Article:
i use the 100% why protein..its one of the lowest on that list and i use it at most twice daily..so i think im pretty good
 8 years ago '04        #14
TheMagicMan|M 2 heat pts
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after reading the report, there are some things they point out that are just flat out wrong...


Basically what I took away from it is what I've known for the last 5 years

1. You should be getting the majority of your protein from actual food
2. The supplement industry needs to be regulated

#2 is going to have more repercussions than people think...it's never good when the government steps into an industry that it knows nothing about. Worst case scenario, you'll need a prescription for a N.O. supp, Creatine and Whey
 8 years ago '04        #15
TheMagicMan|M 2 heat pts
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Oh, and in the article, there are stories about people taking enough shakes to get to 300 grams of protein a day, which makes me think the article was written with the idea that all people who take protein are taking it to an extreme like this...


If you are getting no more than 50 grams from powders, you should be fine, the article points out cases of people who use the shakes instead of eating. Pre WO and PWO is about all you really need protein supps for. The rest of the time, grab some f**king food.


Last edited by TheMagicMan; 06-01-2010 at 05:47 PM..
 8 years ago '04        #16
TheMagicMan|M 2 heat pts
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another link that includes part of the article (the part about dude taking more than 3 shakes to get over 300 grams of protein )
 8 years ago '05        #17
youngvito18 8 heat pts
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 niceguy954 said:
i use the 100% why protein..its one of the lowest on that list and i use it at most twice daily..so i think im pretty good
yeah, does it mean the products lower on the list are safer to use
 06-01-2010, 07:40 PM         #18
tech5c 
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Who are these "experts" that say 3 servings is common.

The highest arsenic content is 16.9 micrograms. The intake for an average person is between 20 and 300 micrograms/day. For an average adult, 150 lbs., a toxic dose is 42 mg. You would have to drink ~2500 EAS protein shakes to obtain a toxic dose.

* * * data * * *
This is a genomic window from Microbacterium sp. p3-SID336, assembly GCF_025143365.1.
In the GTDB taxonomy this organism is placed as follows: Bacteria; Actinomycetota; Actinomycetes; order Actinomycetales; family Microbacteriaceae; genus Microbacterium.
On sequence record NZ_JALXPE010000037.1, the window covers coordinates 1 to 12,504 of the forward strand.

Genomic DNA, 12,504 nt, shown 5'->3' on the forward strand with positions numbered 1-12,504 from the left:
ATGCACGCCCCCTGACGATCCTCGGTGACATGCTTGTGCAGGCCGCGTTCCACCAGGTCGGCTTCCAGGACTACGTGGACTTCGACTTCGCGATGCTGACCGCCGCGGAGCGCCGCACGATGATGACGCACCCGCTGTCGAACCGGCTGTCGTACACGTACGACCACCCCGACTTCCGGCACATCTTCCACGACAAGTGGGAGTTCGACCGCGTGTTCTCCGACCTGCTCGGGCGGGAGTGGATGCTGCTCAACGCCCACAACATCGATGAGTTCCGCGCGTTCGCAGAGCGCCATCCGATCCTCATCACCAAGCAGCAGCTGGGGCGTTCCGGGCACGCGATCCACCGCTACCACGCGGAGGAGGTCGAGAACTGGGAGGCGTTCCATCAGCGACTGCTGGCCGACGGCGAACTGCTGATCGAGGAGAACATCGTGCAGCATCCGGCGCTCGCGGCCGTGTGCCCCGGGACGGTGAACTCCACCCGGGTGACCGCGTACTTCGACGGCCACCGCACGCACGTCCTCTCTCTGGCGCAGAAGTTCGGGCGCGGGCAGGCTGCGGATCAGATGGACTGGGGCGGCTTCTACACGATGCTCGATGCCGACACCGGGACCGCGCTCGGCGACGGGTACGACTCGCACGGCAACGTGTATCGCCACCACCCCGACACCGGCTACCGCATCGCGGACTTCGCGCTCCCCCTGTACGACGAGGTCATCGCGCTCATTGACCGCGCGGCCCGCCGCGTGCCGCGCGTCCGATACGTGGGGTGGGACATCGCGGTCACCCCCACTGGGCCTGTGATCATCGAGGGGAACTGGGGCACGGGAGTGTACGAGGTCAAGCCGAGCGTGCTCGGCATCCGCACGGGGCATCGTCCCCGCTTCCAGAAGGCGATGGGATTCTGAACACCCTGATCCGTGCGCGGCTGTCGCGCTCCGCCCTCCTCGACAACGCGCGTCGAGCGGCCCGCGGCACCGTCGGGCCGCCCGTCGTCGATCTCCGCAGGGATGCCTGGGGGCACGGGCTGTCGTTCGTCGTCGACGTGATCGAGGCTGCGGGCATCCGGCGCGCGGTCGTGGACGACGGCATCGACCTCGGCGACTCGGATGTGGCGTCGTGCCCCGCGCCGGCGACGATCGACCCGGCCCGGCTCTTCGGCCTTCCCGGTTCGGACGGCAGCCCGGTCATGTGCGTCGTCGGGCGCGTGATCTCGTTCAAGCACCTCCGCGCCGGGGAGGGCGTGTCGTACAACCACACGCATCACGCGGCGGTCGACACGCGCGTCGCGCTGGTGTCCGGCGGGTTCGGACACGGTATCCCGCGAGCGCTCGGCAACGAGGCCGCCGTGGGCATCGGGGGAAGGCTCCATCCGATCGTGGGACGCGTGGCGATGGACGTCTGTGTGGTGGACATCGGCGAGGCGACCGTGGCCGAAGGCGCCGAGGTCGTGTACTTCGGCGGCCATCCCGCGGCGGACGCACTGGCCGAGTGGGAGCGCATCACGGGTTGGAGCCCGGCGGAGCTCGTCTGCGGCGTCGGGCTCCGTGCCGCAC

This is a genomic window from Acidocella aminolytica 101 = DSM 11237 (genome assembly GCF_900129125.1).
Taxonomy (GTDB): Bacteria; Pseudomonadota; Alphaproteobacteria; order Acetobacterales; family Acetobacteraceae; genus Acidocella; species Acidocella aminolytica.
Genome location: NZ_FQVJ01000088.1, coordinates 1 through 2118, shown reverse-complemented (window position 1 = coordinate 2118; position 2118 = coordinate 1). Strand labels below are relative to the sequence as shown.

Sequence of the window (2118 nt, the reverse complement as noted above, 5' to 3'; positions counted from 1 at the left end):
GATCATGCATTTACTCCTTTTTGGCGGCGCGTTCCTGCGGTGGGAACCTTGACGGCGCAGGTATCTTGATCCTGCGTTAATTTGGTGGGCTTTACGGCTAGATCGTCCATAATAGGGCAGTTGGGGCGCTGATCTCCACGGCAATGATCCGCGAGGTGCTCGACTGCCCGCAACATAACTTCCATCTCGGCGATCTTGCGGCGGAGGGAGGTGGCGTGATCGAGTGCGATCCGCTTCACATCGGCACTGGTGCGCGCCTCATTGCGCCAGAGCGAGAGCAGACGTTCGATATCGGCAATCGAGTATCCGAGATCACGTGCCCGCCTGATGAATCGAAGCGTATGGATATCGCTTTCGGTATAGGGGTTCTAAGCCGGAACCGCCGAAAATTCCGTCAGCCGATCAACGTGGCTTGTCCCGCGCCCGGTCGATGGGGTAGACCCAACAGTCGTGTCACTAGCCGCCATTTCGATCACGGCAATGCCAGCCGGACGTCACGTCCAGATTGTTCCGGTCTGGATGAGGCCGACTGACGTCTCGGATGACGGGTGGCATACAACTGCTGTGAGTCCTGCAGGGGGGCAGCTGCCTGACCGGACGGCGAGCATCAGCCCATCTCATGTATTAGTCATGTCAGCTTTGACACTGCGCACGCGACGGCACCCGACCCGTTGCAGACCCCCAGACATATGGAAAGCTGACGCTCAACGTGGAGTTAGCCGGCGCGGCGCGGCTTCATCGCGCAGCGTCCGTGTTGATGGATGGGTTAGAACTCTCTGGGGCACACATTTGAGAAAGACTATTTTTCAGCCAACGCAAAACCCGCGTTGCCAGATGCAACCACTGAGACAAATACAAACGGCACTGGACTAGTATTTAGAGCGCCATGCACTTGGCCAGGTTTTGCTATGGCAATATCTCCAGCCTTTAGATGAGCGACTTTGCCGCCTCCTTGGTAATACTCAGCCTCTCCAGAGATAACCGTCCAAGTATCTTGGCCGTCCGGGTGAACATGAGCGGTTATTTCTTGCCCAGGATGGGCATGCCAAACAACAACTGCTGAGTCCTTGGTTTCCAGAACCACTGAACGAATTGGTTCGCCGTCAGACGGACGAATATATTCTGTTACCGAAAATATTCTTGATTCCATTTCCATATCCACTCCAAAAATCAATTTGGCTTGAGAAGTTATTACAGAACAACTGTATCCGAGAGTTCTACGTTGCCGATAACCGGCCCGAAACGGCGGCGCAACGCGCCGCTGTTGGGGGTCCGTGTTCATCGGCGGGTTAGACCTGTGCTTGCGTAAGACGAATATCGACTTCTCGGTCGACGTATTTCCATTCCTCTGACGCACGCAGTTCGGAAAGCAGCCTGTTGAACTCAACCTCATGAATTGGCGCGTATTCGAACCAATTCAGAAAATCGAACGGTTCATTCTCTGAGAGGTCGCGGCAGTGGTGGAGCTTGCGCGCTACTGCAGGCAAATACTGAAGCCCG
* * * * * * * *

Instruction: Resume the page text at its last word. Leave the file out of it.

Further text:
Even something like Fiji water contains 7 micrograms/liter of arsenic.
 8 years ago '09        #19
ill 800 64 heat pts64
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yet another reason why i dont use supplements.
 8 years ago '06        #20
uceosilver  OP
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Let me jus say this, anyone that sees this and dont want to at least consider completely stopping is destroying themselves. I personally have been using this s**t for 3-4 years and I am never using a protien shake again. I used it extensively when i was studying for my MCATs for med school and I really gained muscle mass because of it. but i will stop using it. I used cytogainer and muscle milk. Yes the heavy metal content is only in trace amounts but if u understand biology a lot of the long term effects caused by these things is a result of accumulation of the substances over long periods of time. It takes a while for the body to dispose of heavy metals, and they can have an effect on your cells in whatever time period that is. And this applies to all shakes. I dont know if anyone has every isolated milk protien in chem class in college but i know that there is a heavy metal ion test used to test if the product is protien. here is a link to how the test works, its an orgo experiment on a webpage. might be a lil hard to understand for some: but its explained there. and it lists the metals lead(Pb), cadminum(cd), and mercury(Hg) among others. This may be where the traces come from. jus sayin. but any amount of lead or any heavy metal is no good whether it k!lls u immediately or not. My advice: eat more chikin.